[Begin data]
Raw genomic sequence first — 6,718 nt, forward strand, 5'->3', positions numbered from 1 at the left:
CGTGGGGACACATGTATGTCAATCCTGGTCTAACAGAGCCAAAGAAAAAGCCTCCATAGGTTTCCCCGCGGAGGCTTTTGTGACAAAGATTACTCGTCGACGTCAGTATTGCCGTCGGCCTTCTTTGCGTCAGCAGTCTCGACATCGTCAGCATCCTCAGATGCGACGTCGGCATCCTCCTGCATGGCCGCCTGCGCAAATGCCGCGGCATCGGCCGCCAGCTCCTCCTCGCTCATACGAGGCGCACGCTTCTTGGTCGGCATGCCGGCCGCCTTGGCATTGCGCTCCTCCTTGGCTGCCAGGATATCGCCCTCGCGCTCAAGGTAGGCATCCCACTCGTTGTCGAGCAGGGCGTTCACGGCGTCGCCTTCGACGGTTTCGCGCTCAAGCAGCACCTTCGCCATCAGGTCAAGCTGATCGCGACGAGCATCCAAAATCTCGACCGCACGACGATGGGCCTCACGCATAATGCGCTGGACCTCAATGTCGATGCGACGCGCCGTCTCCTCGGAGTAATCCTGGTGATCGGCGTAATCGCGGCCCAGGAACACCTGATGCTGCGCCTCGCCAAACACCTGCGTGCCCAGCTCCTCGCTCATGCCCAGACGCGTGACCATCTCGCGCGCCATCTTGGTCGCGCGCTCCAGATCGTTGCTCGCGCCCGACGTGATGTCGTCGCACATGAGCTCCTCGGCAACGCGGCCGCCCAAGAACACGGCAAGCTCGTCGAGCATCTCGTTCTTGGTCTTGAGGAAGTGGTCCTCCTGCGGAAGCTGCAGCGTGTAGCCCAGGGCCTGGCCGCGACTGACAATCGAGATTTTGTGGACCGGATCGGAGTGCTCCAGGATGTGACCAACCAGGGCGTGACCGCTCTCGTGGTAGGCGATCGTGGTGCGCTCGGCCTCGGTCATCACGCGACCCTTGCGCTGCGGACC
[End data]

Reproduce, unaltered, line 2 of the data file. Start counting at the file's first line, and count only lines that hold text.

CGTGGGGACACATGTATGTCAATCCTGGTCTAACAGAGCCAAAGAAAAAGCCTCCATAGGTTTCCCCGCGGAGGCTTTTGTGACAAAGATTACTCGTCGACGTCAGTATTGCCGTCGGCCTTCTTTGCGTCAGCAGTCTCGACATCGTCAGCATCCTCAGATGCGACGTCGGCATCCTCCTGCATGGCCGCCTGCGCAAATGCCGCGGCATCGGCCGCCAGCTCCTCCTCGCTCATACGAGGCGCACGCTTCTTGGTCGGCATGCCGGCCGCCTTGGCATTGCGCTCCTCCTTGGCTGCCAGGATATCGCCCTCGCGCTCAAGGTAGGCATCCCACTCGTTGTCGAGCAGGGCGTTCACGGCGTCGCCTTCGACGGTTTCGCGCTCAAGCAGCACCTTCGCCATCAGGTCAAGCTGATCGCGACGAGCATCCAAAATCTCGACCGCACGACGATGGGCCTCACGCATAATGCGCTGGACCTCAATGTCGATGCGACGCGCCGTCTCCTCGGAGTAATCCTGGTGATCGGCGTAATCGCGGCCCAGGAACACCTGATGCTGCGCCTCGCCAAACACCTGCGTGCCCAGCTCCTCGCTCATGCCCAGACGCGTGACCATCTCGCGCGCCATCTTGGTCGCGCGCTCCAGATCGTTGCTCGCGCCCGACGTGATGTCGTCGCACATGAGCTCCTCGGCAACGCGGCCGCCCAAGAACACGGCAAGCTCGTCGAGCATCTCGTTCTTGGTCTTGAGGAAGTGGTCCTCCTGCGGAAGCTGCAGCGTGTAGCCCAGGGCCTGGCCGCGACTGACAATCGAGATTTTGTGGACCGGATCGGAGTGCTCCAGGATGTGACCAACCAGGGCGTGACCGCTCTCGTGGTAGGCGATCGTGGTGCGCTCGGCCTCGGTCATCACGCGACCCTTGCGCTGCGGACC